Congratulations to Sherman Alexie, author The Absolutely True Diary of a Part-Time Indian (Little, Brown), for winning the National Book Award! Finalists were: Kathleen Duey, Skin Hunger: A Resurrection of Magic, Book One (Atheneum)(author interview); M. Sindy Felin, Touching Snow (Atheneum); Brian Selznick, The Invention of Hugo Cabret (Scholastic); Sara Zarr, Story of a Girl (Little, Brown)(author interview). Read Cynsations interviews with Kathleen and Sara. Rita Williams-Garcia interviews the National Book Award finalists: Sherman Alexie; Kathleen Duey; M. Sindy Felin; Brian Selznick; and Sara Zarr. See Cynsations interviews with Rita, Kathleen, and Sara.
Oklahoma Reads Oklahoma: a statewide literary celebration to mark Oklahoma’s centennial.
Best Illustrated Children’s Books 2007 from the New York Times. Presented in a gorgeous slide-show format. A required link for picture book and art lovers!
Congratulations to Jane Peddicord, author of the month for all Austin area Barnes & Noble stores! Jane’s latest book is That Special Little Baby, illustrated by Meilo So (Harcourt, 2007). Jane will be reading and signing at 11 a.m. Nov. 24 at the Sunset Valley Barnes & Noble.
Austin SCBWI is sponsoring a holiday book fair, featuring several of its published members Nov. 18 from 1 p.m. to 4 p.m. at the Lakeline Barnes & Noble. Bring this PDF form with you to enter drawings for free books and school supplies. Note: Unfortunately, I won’t be able to make it this weekend, but I’m certainly cheering everyone on!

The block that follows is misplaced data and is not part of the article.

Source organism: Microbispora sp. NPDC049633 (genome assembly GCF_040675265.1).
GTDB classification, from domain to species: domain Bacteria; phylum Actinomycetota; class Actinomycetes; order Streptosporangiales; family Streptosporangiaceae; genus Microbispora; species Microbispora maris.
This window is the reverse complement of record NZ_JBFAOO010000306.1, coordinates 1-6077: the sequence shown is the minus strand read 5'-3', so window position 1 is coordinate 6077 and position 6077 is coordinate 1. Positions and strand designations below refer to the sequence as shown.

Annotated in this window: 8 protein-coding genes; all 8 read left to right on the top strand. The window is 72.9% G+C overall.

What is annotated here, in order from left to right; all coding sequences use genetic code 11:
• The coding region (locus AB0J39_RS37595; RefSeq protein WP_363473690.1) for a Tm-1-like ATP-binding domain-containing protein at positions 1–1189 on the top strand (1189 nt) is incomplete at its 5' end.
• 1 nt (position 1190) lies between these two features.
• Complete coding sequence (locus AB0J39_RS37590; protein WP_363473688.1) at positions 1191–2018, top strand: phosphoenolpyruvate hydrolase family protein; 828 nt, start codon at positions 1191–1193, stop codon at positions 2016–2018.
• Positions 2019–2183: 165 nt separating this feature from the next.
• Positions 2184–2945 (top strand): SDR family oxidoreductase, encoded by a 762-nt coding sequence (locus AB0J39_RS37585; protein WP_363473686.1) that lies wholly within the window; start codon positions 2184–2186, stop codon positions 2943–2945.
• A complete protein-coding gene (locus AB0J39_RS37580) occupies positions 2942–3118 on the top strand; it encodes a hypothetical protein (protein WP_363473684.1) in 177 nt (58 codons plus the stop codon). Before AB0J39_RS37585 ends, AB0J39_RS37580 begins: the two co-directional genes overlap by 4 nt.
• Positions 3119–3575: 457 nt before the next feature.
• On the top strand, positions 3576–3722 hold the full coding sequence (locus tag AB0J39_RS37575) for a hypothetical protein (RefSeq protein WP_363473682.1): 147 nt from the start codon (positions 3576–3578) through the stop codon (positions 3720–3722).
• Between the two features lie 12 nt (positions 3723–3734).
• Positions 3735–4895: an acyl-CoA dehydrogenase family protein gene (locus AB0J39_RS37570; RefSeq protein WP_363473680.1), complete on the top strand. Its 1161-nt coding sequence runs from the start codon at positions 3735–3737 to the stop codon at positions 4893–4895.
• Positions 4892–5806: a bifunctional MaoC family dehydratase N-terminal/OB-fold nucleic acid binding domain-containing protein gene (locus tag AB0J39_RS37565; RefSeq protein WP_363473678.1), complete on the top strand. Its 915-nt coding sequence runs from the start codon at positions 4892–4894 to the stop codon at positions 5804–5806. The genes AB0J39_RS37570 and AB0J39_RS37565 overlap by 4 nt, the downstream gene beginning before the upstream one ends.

Reminder: Austin SCBWI offers a great line-up for its April 26 conference. Speakers include: author and editor Deborah Noyes Wayshak from Candlewick Press (author-editor interview); Alvina Ling from Little Brown (personal blog); agent Erin Murphy (interview from Olswanger.com)(interview by Pam Mingle from Kite Tales, Rocky Mountain chapter, SCBWI); artist’s agent Christina Tugeau; and writing professor Peter Jacobi. See details at Austin SCBWI.
Interview with Cynthia Leitich Smith from WORD: the official blog of READ and WRITING magazines. Note: focus is on my short story, “A Real Live Blond Cherokee and His Equally Annoyed Soul Mate,” which appears in the current issue of Read. See Nov. 15 blog entry.
From the flap copy: “Who knows if you’ve been naughty or nice? Santa knows, that’s who! But not everyone believes in Santa Claus. Consider Alfie F. Snorklepuss. He thinks he’s proven that Santa Claus doesn’t exist. Alfie thinks there is no way that Santa could do all the things he’s supposed to, like deliver billions of presents all over the world in one night or know what every little kid wants. When Alfie starts spreading the word that there is no Santa Claus, he makes someone very unhappy: his little sister Noelle. And so Noelle turns to the only person who can help her. The one person Alfie thinks doesn’t exist: Santa Claus. Ho, ho, ho!”
If you would like a signed bookplate for Santa Knows, just write me with “Santa Knows” in the subject line, and both your snail mail address and any personalization information in the body of the email. Visit www.santa-knows.com!